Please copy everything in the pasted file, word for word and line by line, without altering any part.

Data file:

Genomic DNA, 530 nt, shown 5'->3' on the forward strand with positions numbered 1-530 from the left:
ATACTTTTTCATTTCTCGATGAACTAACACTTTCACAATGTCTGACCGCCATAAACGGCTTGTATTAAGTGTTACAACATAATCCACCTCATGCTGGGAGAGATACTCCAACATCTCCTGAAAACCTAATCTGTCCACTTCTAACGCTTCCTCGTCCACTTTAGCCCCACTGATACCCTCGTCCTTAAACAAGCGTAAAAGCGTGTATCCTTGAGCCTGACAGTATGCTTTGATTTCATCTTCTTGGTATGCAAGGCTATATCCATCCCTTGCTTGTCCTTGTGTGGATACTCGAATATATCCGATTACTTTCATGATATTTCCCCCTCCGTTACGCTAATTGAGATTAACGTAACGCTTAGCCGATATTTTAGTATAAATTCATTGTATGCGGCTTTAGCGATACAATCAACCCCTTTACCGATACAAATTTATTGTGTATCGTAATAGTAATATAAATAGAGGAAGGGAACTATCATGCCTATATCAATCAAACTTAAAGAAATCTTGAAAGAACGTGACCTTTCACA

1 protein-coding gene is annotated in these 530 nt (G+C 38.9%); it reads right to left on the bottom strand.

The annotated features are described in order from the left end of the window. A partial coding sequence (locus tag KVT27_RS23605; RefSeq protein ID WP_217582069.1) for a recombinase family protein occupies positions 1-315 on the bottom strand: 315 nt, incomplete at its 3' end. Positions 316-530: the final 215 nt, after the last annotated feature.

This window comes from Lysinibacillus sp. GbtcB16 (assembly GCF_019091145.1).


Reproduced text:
Genomic DNA, 530 nt, shown 5'->3' on the forward strand with positions numbered 1-530 from the left:
ATACTTTTTCATTTCTCGATGAACTAACACTTTCACAATGTCTGACCGCCATAAACGGCTTGTATTAAGTGTTACAACATAATCCACCTCATGCTGGGAGAGATACTCCAACATCTCCTGAAAACCTAATCTGTCCACTTCTAACGCTTCCTCGTCCACTTTAGCCCCACTGATACCCTCGTCCTTAAACAAGCGTAAAAGCGTGTATCCTTGAGCCTGACAGTATGCTTTGATTTCATCTTCTTGGTATGCAAGGCTATATCCATCCCTTGCTTGTCCTTGTGTGGATACTCGAATATATCCGATTACTTTCATGATATTTCCCCCTCCGTTACGCTAATTGAGATTAACGTAACGCTTAGCCGATATTTTAGTATAAATTCATTGTATGCGGCTTTAGCGATACAATCAACCCCTTTACCGATACAAATTTATTGTGTATCGTAATAGTAATATAAATAGAGGAAGGGAACTATCATGCCTATATCAATCAAACTTAAAGAAATCTTGAAAGAACGTGACCTTTCACA

1 protein-coding gene is annotated in these 530 nt (G+C 38.9%); it reads right to left on the bottom strand.

The annotated features are described in order from the left end of the window. A partial coding sequence (locus tag KVT27_RS23605; RefSeq protein ID WP_217582069.1) for a recombinase family protein occupies positions 1-315 on the bottom strand: 315 nt, incomplete at its 3' end. Positions 316-530: the final 215 nt, after the last annotated feature.

This window comes from Lysinibacillus sp. GbtcB16 (assembly GCF_019091145.1).